Furthermore, anytime Edward was caught cheating or even paying attention to another woman, Michelle would throw him out of their château. Michelle was the one with all the money, all the prestige, and all the influence; without her, Edward couldn’t possibly live to his standards. So, regularly, we would embark upon epic plots to regain Michelle’s love, punctuated by ridiculous side-adventures, such as vows made in court that he could ‘fence a bear’ (didn’t go well), that he was on ‘a secret mission from the Musketeers’ (he never was), or other similar egocentric activities. I don’t think we ever laughed harder in a game, my friends and I.

How Edward Dealt With His Problems

The best part about Lord Edward was Joe’s unflinching willingness to get him into massive amounts of trouble all the time, for any reason. You know how most players spend all their time trying to avoid complications, planning their assaults on the enemy castle with painstaking detail and with buckets of backup plans? Not Edward. He just waltzed right in, assuming his pretty smile and his money and, failing that, his skill with a blade would make it all work out. It regularly blew up in his face, got him and the rest of the party in huge amounts of trouble, and the adventures that followed with them trying to get out of that trouble were simply priceless.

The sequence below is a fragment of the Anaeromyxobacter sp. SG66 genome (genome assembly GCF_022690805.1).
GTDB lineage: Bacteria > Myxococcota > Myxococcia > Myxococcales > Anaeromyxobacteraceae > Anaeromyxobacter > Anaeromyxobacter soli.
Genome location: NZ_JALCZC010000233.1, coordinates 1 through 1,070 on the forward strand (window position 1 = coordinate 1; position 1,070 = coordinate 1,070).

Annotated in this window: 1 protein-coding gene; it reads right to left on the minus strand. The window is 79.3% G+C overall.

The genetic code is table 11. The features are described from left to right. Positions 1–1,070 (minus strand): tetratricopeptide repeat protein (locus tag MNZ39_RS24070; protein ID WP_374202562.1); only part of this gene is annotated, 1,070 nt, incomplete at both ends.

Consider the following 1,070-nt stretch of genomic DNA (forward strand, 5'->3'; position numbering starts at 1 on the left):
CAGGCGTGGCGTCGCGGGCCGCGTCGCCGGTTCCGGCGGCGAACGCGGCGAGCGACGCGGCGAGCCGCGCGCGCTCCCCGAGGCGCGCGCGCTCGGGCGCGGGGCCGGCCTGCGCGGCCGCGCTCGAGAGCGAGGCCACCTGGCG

There was this one time that the players got their hands on a small ship that had its ballast replaced with gold bars. There was so much gold there, they could have bought entire kingdoms with it. This, everyone knew, was the tip of the iceberg of some sinister plot that the PCs would spend the rest of the campaign unravelling. They knew whoever’s gold this was wouldn’t hesitate to kill them all if they were discovered with it. So, when they sailed into port, everyone agreed that they were going to keep the gold secret.

So, when most of the party left and put Edward in charge of the gold, what did he do? He grabbed a whole gold brick, walked to the nearest brothel, threw the gold down on the floor and said ‘there’s more where that came from, ladies!’ When the players got back, their ‘secret’ ship had become a party boat, with Lord Edward engaged in an orgy with half the whores in port, throwing gold around like it was water. Absolutely hilarious and it got them in incredible amounts of trouble. The Vesten rune mage with them also blew Edward out the back of the boat with a lightning bolt. Good times.